The Fraser Institute

The Fraser Institute

February 19, 2008 16:38 ET

The Fraser Institute: Castonguay Commission's Report a Good Start but Additional Taxation Should Not Be Needed

MONTREAL, QUEBEC--(Marketwire - Feb. 19, 2008) - While the Castonguay Commission's long-awaited report on health care in Quebec offers recommendations with the potential to improve the provincial health care system, Quebecers should be cautious of its call for new taxes, says Tasha Kheiriddin, The Fraser Institute's Director for Quebec et la Francophonie.

"This report is a good start and the Commission is to be commended for its strong stand on allowing the creation of a mixed delivery system that will better serve the health care needs of Quebecers," Kheiriddin said.

"But increasing sales taxes and creating a special fund for health care is not a sound idea. Medicare does not need more money; it needs reform to ensure we get value for money."

Since 1993, the Fraser Institute has measured wait times for health care services across Canada. Over this period, the median wait time from GP referral to treatment for health care in Quebec has increased from 7.3 weeks to 19.4 weeks in 2007. At the same time, inflation-adjusted provincial health care spending per capita has increased by 34%.

"Given the deterioration in Quebec's health care system, people should be demanding change," said Nadeem Esmail, Fraser Institute's director of health system performance studies.

"Quebecers need to ensure their health care dollars are buying them the best quality of care. Should the report's recommendations on a mixed delivery system be implemented, following the examples of nations like Sweden and Switzerland, Quebec would be on its way towards developing a system that delivers timely access to high quality care, not rationing and wait lists."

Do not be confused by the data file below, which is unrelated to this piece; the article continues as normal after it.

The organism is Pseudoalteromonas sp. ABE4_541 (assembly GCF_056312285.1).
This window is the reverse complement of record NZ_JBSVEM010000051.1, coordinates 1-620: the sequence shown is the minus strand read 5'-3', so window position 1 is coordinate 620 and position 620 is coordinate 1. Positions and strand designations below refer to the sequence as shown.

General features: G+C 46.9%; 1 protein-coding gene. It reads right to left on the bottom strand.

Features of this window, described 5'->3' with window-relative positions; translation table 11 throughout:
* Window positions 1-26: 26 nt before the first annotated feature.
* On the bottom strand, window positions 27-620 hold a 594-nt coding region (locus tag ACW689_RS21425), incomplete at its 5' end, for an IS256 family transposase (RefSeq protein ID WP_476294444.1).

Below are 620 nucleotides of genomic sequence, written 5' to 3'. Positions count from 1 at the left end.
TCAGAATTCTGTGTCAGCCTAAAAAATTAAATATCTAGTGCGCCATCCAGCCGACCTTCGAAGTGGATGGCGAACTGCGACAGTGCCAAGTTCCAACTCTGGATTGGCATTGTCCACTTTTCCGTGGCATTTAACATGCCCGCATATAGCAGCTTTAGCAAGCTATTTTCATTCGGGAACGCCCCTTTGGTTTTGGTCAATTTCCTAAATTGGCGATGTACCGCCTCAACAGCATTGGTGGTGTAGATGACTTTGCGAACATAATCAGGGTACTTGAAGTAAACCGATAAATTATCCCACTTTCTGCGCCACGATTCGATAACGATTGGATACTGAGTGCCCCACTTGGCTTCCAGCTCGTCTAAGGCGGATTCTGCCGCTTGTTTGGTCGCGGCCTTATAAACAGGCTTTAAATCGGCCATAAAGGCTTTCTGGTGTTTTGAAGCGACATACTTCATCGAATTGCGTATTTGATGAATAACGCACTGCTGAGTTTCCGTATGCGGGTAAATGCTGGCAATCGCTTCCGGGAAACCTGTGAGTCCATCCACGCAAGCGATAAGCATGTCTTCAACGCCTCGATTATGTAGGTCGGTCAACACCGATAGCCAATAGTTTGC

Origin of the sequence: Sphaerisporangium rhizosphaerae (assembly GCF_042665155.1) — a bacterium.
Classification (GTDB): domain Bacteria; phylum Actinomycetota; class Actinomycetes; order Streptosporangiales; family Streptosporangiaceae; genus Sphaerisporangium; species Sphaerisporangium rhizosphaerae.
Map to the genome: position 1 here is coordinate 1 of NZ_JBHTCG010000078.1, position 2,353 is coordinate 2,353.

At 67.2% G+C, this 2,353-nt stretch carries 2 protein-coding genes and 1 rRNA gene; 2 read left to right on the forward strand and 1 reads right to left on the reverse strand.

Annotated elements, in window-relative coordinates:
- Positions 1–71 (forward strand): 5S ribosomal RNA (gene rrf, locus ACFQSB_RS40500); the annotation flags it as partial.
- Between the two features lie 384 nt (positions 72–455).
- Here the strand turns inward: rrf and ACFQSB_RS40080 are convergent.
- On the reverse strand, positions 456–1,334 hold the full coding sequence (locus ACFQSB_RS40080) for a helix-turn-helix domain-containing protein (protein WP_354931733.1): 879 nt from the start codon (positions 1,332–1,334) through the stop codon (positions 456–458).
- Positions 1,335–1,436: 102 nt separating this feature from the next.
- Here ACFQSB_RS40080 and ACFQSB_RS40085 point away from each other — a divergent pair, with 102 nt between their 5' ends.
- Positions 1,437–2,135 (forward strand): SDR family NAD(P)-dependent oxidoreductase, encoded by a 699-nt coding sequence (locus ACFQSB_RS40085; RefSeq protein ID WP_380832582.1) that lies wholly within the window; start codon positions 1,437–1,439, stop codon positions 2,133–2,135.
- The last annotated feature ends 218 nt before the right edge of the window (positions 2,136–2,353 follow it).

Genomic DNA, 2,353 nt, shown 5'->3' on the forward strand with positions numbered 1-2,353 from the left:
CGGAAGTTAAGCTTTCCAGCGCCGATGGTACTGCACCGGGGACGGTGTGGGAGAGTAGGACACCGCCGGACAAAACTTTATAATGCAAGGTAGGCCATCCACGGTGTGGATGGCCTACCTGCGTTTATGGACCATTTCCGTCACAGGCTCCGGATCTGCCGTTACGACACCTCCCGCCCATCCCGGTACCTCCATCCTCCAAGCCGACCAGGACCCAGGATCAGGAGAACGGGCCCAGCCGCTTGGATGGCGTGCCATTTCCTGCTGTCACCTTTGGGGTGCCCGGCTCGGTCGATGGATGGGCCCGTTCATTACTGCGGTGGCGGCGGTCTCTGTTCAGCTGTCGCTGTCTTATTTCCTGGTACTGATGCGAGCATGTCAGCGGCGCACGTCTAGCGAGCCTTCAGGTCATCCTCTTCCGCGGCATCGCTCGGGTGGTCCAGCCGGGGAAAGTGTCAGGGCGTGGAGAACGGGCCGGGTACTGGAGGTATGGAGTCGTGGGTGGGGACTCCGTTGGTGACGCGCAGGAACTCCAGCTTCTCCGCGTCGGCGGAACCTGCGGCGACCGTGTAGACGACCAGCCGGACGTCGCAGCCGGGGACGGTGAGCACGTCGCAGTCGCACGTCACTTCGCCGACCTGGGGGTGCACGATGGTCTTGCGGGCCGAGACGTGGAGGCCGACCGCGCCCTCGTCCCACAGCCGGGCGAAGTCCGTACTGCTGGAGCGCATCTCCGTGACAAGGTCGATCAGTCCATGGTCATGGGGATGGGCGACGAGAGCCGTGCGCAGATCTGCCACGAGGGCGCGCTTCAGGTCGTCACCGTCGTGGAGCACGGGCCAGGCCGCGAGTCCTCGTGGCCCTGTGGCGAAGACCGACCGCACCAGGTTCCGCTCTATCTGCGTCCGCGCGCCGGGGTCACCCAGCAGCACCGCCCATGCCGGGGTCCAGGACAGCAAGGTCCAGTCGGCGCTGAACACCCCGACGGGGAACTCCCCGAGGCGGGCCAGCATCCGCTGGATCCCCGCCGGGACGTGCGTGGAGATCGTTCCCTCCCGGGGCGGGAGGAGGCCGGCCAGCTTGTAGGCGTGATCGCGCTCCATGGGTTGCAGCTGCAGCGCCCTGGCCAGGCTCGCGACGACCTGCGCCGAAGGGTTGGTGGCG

The Fraser Institute is an independent research and educational organization with offices in Calgary, Montreal, Tampa, Toronto, and Vancouver. Its mission is to measure, study, and communicate the impact of competitive markets and government intervention on the welfare of individuals. To protect the Institute's independence, it does not accept grants from governments or contracts for research. Visit www.fraserinstitute.org.

Contact Information

  • The Fraser Institute
    Julie Lajoye
    Communications Officer, Quebec et la Francophonie
    (514) 281-9550, ext. 302
    Email: juliel@fraserinstitute.ca
    or
    The Fraser Institute
    Tasha Kheiriddin
    Directrice pour le Quebec et la Francophonie
    Cell: (514) 758-0466
    or
    The Fraser Institute
    Dean Pelkey
    Director of Communications
    (604) 714-4582
    Email: deanp@fraserinstitute.ca
    Website: www.fraserinstitute.org